Now she sees it looming, the wall between her and her future, the sight she's dreaded for years.
What now? Well, her parents didn't raise a quitter. And after all, it's America. There must be a fissure in the wall.
Berkeley, her first choice, is definitely out, because she could never afford housing. But UCLA? Maybe. She could live at home. And tuition?
To learn about possible funding sources, she volunteers at her high school's college-planning office. She finds a sympathetic counselor who gives her a grant and directs her to a series of small, private scholarships. She takes odd jobs as a loan processor, dance studio receptionist, baby sitter.
And so she becomes the first in her family to attend college. She's on the bus five hours a day. She interns at a downtown L.A. architecture firm. She's up past midnight in the backyard, wielding a table saw over her models.
Everywhere, there are reminders of her precarious status. The chill in her spine when she sees a cop. The excuses she gives when friends invite her to movies that require ID. The talk-radio drumbeat about illegal immigrants stealing jobs. But she begins to see she's not alone — there are other UCLA students without papers, struggling like her, and they talk about the need to come forward and assert themselves.
Then her mother — her closest confidante and biggest supporter, who always told her she could do anything — starts to wheeze. Doctors think it's asthma, but it doesn't go away, and finally they diagnose pulmonary fibrosis. She lives long enough to see Maria graduate with her bachelor's degree.
"You're an illegal?"
It's her final year at UCLA's School of Art and Architecture, and she's explaining to a professor why she will miss an upcoming review of her classwork. She will be campaigning for passage of the California Dream Act, meant to make financial aid available to undocumented students like herself.
"You're an illegal?" the professor says again, guilelessly, but loud enough for others to hear.
By now she's grown vocal, an organizer of rallies and lobbying campaigns, and her schoolwork has suffered. Like hundreds of others who were brought to the States illegally as children, she does something her parents could never do — announce her presence, calculating that there is more to gain than lose.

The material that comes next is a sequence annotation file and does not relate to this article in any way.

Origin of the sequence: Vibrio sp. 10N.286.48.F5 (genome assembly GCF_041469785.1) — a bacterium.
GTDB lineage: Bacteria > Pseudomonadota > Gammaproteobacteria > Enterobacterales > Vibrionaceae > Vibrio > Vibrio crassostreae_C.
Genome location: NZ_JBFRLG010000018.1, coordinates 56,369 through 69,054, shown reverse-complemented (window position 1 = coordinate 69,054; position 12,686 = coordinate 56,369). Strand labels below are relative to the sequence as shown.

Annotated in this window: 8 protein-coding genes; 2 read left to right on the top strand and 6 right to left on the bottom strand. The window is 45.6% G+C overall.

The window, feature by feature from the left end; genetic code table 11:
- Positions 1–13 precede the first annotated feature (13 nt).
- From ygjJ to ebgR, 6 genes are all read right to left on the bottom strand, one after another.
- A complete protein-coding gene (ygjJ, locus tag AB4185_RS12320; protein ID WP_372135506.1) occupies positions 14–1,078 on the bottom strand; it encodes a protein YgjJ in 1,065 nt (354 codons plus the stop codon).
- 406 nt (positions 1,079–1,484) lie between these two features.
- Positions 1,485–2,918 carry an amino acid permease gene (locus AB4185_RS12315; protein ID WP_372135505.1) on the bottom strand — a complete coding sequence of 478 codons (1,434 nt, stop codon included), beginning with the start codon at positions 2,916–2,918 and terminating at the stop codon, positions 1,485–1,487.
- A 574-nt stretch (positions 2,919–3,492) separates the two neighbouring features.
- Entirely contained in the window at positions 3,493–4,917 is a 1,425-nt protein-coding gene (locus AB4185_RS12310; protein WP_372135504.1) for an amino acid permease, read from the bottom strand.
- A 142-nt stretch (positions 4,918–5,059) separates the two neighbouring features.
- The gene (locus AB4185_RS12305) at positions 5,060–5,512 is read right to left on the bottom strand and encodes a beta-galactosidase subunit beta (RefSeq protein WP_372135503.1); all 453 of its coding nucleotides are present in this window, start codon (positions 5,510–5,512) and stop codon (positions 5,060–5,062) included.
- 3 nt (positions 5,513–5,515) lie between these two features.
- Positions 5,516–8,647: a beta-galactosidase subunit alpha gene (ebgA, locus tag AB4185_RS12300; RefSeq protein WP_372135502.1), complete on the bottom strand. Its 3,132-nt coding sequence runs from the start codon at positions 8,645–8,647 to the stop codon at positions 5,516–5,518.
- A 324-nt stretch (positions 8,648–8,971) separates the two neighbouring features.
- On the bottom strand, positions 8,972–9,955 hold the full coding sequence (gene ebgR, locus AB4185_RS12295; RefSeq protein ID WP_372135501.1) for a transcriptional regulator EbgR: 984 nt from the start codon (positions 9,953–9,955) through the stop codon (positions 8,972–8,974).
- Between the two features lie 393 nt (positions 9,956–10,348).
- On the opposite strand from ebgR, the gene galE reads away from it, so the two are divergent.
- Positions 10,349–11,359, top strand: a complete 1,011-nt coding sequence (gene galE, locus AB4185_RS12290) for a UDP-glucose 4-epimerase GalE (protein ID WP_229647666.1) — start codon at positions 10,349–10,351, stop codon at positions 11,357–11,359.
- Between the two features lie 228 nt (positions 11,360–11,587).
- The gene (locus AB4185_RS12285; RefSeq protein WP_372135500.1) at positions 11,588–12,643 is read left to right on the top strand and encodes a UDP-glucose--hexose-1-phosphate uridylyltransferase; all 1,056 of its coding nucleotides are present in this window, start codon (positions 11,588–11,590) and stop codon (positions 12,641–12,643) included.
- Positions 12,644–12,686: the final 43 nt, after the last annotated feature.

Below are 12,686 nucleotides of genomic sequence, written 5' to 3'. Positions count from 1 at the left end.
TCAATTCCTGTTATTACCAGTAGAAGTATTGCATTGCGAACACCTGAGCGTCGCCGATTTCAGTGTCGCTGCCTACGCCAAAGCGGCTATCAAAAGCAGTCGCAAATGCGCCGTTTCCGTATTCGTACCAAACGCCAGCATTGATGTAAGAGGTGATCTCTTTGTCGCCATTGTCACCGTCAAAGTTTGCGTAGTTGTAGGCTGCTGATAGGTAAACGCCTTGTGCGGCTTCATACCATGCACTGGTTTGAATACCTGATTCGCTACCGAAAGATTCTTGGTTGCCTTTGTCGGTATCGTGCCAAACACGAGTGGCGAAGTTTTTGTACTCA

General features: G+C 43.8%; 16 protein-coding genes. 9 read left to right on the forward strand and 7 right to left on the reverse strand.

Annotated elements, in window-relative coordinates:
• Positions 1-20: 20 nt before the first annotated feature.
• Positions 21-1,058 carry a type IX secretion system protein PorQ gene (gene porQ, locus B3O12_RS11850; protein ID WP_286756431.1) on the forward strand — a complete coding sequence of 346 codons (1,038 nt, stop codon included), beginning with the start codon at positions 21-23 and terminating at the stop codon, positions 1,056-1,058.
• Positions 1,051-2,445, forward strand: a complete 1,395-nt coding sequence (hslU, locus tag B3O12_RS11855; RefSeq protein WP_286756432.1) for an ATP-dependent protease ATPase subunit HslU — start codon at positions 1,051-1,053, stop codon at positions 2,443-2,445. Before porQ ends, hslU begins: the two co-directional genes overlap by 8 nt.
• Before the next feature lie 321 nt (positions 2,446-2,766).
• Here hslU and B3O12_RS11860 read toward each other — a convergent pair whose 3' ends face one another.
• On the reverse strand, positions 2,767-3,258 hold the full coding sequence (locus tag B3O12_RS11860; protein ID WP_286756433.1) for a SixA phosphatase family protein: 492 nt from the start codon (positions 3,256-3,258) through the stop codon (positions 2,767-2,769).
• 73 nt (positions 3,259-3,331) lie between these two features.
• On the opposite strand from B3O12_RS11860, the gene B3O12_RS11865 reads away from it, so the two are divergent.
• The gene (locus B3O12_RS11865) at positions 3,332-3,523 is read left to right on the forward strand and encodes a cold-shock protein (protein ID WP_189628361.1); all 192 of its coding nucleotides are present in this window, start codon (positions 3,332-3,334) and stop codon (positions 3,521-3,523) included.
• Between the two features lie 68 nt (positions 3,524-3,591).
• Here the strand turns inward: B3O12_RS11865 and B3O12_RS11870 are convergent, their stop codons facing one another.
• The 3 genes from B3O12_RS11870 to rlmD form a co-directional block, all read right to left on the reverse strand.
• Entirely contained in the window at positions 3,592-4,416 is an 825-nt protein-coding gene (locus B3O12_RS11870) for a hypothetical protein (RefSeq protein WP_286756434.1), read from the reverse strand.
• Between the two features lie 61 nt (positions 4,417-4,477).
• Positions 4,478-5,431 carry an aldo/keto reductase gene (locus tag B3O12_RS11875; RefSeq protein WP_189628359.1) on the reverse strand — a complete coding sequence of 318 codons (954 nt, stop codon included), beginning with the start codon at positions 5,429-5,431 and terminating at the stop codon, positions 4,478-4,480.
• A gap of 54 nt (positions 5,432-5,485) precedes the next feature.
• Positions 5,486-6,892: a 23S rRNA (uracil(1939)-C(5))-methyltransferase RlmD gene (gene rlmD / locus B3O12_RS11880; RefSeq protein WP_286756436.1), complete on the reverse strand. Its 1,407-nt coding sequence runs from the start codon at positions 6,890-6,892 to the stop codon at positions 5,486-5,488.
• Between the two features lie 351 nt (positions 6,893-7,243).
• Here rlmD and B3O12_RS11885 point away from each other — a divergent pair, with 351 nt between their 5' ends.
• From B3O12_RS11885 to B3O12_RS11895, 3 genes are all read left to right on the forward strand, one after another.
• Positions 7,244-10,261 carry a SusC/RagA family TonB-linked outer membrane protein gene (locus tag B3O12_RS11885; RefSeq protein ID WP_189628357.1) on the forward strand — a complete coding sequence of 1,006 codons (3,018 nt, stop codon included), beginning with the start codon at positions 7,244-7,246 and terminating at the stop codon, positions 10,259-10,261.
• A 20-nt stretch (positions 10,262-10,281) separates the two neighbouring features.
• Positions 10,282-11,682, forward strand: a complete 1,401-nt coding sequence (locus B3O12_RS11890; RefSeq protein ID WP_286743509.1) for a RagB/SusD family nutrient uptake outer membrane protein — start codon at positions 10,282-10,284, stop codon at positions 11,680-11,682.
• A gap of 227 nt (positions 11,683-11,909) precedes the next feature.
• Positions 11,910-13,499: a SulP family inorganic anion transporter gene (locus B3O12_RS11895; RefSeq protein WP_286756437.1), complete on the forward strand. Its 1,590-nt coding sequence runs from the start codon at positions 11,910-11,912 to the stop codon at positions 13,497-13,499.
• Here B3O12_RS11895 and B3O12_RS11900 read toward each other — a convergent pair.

But her identities remain compartmentalized. She keeps her secret from her grad-school peers, many of them white, affluent, well-connected, her rivals in a climate of cutthroat competition in which she feels forever one step behind.
Sometimes, it's possible to forget she's not one of them. Like the time the senior class books flights to study the architectural marvels of Europe. Finally she'll stand inside Notre Dame, Sacre Coeur, Versailles, Sagrada Familia.
"I had forgotten I couldn't leave the country," she says.
After the professor's outburst, it's impossible to keep the truth from her classmates. To her surprise, no one maligns her. One even offers to sign a petition.
When they graduate last June, she's indistinguishable from her classmates in their ironed gowns and mortarboard caps. But the others are sending out resumes. They'll be getting jobs as engineers, project managers, museum assistants.
For her, it's the culmination of a dream, and if her mom were alive she'd be bawling her eyes out, and though her quiet, unexpressive father doesn't come out and say it, she sees him bursting with pride. At the same time, the day marks the start of a limbo whose end she cannot see.
She sits at a Starbucks near her home, not far from LAX, with her laptop open in front of her. She's just been laid off from a job at a nonprofit. She's assembling her portfolio, preparing to compete in a field hard hit by the economy.
Planes lift off and set down behind her. Being so close to the airport, gateway to the world, is a cruel irony. She can't go to any of those places.
"I want to be able to work. I want to be able to give back to the country," she says. "Most people are like, 'Are you practicing architecture now?' I'm kind of living in denial."
One day, nearly a year after her graduation, a call comes from nowhere. It's a Mexican American builder who met her last year at the Mexican Consulate in Los Angeles, where she spoke about her life. He's building a small medical office in Chino Hills. Would she draft the blueprints? She's done schematic designs, but never the nitty-gritty detail work that shows where the wiring and plumbing goes. She'll have to learn quick.
"You know this is my first job?" she says.
He does, and he wants to help. She'll work for almost nothing. She just wants a chance. It might be the start of a business relationship. It might be her chance to move out of her dad's garage.
"The more you tell your story, the more you put yourself out there," she says excitedly after the conversation. "If I'd stayed home and cried my heart out over my situation, this wouldn't have happened."
Yet because she has no license and no insurance, she must enlist the help of an established architect, a former professor, whose quoted price startles her: $25,000.
She relays it to the contractor, who says it's twice as much as he wants to pay, and who says he'll keep her posted.
When the phone doesn't ring, she says, "I'm not completely heartbroken." She's already looking for other leads. Because she's been here before, and she knows what an American does.